Foe of Modernist Heresy Has Many Lessons for Today
On Tuesday, the Church began commemorating the 100th anniversary of the death of Pope St. Pius X. But despite nearly a century since his passing, his writings continue to be consulted to this day.
Born in 1835 to a poor family in northeast Italy, Giuseppe Melchiorre Sarto was elected Roman Pontiff in 1903 and served as Successor of Peter until his death on Aug. 20, 1914, the day Germany invaded Belgium at the beginning of World War I.
The first pope to be canonized since the 16th century’s Pope St. Pius V, he had a strong devotion to Our Lady, was deeply pastoral, and had a fervent love for the poor. Today, he is best known for his rejection of modernist interpretations of Catholic doctrine and his promotion of traditional devotional practice and orthodoxy.
Commemorating the anniversary, L’Osservatore Romano this week paid tribute to his life with text and pictures. One reflection proposed some similarities between him and Pope Francis. It noted Pius’ disdain for ecclesiastical triumphalism, his sober and modest style, and it claimed that, like Francis, he had a “more pastoral than magisterial interpretation of the role of Peter.” It recalled how Pius XII paid tribute to him at his canonization, describing him as a “country priest” – a label also given to Pope Francis.
The newspaper also pointed out that both popes were elected under extraordinary circumstances: Pope Francis after the retirement of Benedict XVI, and Pius X after Austria-Hungary Emperor Franz Joseph vetoed, via proxy, the election of the favourite in the 1903 conclave, Cardinal Mariano Rampolla.
The Vatican newspaper contended that the similarities between the two popes end there, adding that the times in which Pius X lived are “too distant with respect to those of today.”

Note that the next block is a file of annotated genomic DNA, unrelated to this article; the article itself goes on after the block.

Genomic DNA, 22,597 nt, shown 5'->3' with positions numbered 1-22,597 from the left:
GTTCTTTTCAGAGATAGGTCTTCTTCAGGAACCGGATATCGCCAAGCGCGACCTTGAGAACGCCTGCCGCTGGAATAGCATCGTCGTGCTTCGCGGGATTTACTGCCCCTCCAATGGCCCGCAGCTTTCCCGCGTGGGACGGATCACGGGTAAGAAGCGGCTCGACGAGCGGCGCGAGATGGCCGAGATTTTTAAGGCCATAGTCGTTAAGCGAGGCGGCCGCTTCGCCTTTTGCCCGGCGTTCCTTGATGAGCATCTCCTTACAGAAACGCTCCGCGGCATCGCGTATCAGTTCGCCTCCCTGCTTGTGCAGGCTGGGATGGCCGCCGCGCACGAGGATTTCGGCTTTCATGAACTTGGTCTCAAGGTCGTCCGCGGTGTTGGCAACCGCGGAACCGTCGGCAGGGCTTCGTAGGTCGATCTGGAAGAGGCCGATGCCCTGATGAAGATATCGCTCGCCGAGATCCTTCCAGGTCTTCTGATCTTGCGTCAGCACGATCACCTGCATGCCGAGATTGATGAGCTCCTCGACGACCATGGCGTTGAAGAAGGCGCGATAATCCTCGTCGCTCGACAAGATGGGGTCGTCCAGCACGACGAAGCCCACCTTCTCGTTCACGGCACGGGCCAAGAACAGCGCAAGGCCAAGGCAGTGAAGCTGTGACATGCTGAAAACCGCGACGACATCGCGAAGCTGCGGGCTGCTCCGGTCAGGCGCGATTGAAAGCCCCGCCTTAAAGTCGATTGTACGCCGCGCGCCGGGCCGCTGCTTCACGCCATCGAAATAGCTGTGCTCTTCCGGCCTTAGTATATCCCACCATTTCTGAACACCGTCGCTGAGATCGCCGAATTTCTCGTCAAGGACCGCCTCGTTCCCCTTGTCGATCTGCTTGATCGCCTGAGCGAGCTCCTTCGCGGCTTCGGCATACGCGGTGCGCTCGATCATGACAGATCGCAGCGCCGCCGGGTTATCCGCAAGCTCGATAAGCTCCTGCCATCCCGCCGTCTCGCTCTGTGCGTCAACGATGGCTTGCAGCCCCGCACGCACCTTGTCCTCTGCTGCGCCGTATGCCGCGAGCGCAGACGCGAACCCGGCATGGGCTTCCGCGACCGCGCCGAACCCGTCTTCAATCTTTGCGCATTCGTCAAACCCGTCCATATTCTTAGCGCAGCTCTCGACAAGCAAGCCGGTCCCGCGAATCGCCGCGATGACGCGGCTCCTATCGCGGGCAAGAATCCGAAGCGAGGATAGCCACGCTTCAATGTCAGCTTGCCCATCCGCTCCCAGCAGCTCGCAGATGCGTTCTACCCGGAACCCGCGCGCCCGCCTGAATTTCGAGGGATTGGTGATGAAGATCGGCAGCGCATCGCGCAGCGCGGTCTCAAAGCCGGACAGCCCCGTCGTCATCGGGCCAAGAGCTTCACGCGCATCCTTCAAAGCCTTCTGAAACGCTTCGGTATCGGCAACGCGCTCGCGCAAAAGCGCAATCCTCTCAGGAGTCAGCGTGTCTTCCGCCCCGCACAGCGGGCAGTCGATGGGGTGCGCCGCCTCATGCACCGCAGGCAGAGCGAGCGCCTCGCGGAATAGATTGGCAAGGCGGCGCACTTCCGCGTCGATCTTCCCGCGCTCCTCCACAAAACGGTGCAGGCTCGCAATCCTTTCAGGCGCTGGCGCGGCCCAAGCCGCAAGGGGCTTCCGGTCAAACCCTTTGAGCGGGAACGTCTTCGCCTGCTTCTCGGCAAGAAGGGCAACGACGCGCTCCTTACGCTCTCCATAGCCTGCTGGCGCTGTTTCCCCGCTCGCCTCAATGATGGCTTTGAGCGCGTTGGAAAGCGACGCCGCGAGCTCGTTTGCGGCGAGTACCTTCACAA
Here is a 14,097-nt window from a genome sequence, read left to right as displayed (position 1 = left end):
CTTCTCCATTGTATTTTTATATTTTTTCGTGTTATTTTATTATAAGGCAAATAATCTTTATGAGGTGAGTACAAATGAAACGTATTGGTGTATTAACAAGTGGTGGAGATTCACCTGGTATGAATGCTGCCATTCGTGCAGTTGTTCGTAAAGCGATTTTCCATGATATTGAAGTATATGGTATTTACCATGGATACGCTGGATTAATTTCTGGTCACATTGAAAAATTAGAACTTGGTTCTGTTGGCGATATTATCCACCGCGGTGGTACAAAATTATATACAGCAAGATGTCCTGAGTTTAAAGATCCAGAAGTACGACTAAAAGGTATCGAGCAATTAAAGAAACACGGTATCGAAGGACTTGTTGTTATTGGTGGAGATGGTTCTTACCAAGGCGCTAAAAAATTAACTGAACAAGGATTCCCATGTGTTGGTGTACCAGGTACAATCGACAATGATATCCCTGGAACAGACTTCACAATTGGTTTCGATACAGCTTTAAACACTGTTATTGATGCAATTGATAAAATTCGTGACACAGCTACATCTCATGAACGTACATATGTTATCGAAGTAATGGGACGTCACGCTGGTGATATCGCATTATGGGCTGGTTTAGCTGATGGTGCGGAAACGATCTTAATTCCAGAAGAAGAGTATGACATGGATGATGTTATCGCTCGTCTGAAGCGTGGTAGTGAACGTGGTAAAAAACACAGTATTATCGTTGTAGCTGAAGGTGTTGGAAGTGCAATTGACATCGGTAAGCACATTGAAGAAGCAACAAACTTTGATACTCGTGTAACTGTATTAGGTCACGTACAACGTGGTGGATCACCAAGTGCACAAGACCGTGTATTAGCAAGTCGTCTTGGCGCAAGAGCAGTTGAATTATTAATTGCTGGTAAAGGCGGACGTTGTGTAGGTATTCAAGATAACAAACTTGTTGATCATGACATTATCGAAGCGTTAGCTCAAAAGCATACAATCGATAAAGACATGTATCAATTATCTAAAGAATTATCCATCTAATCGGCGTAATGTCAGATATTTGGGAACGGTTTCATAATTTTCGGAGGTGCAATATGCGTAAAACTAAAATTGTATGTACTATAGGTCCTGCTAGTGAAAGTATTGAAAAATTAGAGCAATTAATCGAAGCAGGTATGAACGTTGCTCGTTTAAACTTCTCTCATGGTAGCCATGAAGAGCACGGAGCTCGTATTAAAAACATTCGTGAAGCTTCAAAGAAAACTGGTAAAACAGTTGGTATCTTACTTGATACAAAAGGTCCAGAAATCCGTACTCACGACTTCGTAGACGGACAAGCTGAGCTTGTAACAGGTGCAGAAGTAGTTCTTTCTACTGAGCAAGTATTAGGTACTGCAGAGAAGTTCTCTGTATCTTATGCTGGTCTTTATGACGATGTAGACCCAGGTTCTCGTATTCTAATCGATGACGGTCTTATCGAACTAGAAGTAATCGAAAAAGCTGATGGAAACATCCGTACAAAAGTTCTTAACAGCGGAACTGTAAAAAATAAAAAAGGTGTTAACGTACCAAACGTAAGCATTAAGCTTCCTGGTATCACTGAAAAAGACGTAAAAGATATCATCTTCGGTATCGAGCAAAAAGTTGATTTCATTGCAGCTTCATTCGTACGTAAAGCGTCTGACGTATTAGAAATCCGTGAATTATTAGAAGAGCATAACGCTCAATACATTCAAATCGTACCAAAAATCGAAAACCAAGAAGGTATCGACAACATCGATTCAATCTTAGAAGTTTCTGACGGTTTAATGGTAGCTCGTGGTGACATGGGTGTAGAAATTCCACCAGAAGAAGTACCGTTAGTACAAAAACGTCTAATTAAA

But many continue to refer to Pius’ prolific writings, which they continue to see as relevant as ever to today’s relativist and increasingly secularist societies. His most famous encyclical, “Pascendi Dominici Gregis” (Feeding the Lord’s Flock), promulgated in 1907, was enormously influential in its condemnation of modernism, a movement that had evolved via currents in 19th-century Protestantism.
The document aimed to counter the movement’s belief that even solemnly defined Church teachings could change over time, and its sympathy with secularist conceptions of the separation of Church and state.
Pascendi Dominici Gregis has many striking passages, not least his solemn warning that modernists wish to “lay the axe not to the branches and shoots, but to the very root, that is, to the faith and its deepest fires.” Then, having struck at this root of immortality, he adds, “they proceed to disseminate poison through the whole tree, so that there is no part of Catholic truth from which they hold their hand, none that they do not strive to corrupt.” He stresses that agnosticism is the movement’s “philosophical foundation”, and one whose natural end is relativism and atheism.
Three years later, in 1910, St. Pius required all priests, religious superiors and seminary teachers to take an oath against the modernist heresy, a requirement that Pope Paul VI abolished in 1967.
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A less well-known though still often-quoted text of Pius X is from a 1910 letter to French bishops titled, “Our Apostolic Mandate”. Also a powerful rebuttal of modernism, today it is sometimes cited not only to counter today’s post-modernist culture but also to shed light on what many see as secularist thinking that has entered parts of the Church.
Written primarily as a response to “Le Sillon”, a French political and religious modernist movement that tried to bring Catholicism into greater conformity with French socialist ideals, the papal letter takes a stand against ideas that modern society holds inviolable: an erroneous concept of human dignity, liberation from authority, and democratization of the Church. Regarded as both wise and uncompromising, it serves as a rallying cry to French bishops to guard their flock in staying true to the Church’s teaching in the face of doctrinal error.
“Catholic doctrine tells us that the primary duty of charity does not lie in the toleration of false ideas, however sincere they may be,” Pius X explains, adding that although Jesus was “kind to sinners and to those who went astray, He did not respect their false ideas, however sincere they might have appeared.”
“He loved them all,” Pius says, “but He instructed in order to comfort them.”